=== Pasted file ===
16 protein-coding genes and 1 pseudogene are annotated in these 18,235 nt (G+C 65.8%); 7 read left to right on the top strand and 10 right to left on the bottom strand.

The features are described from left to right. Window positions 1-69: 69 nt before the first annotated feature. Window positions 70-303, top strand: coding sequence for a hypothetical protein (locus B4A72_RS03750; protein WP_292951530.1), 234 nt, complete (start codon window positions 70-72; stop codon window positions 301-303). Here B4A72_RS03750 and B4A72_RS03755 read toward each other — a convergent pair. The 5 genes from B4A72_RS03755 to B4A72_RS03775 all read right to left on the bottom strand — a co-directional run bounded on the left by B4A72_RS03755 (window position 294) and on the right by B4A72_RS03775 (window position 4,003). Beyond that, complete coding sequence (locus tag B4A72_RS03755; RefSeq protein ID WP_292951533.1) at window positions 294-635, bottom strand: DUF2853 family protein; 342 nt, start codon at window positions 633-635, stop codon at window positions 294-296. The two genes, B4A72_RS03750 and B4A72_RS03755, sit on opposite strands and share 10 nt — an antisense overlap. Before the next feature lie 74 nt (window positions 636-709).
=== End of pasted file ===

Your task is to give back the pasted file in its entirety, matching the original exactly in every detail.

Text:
16 protein-coding genes and 1 pseudogene are annotated in these 18,235 nt (G+C 65.8%); 7 read left to right on the top strand and 10 right to left on the bottom strand.

The features are described from left to right. Window positions 1-69: 69 nt before the first annotated feature. Window positions 70-303, top strand: coding sequence for a hypothetical protein (locus B4A72_RS03750; protein WP_292951530.1), 234 nt, complete (start codon window positions 70-72; stop codon window positions 301-303). Here B4A72_RS03750 and B4A72_RS03755 read toward each other — a convergent pair. The 5 genes from B4A72_RS03755 to B4A72_RS03775 all read right to left on the bottom strand — a co-directional run bounded on the left by B4A72_RS03755 (window position 294) and on the right by B4A72_RS03775 (window position 4,003). Beyond that, complete coding sequence (locus tag B4A72_RS03755; RefSeq protein ID WP_292951533.1) at window positions 294-635, bottom strand: DUF2853 family protein; 342 nt, start codon at window positions 633-635, stop codon at window positions 294-296. The two genes, B4A72_RS03750 and B4A72_RS03755, sit on opposite strands and share 10 nt — an antisense overlap. Before the next feature lie 74 nt (window positions 636-709).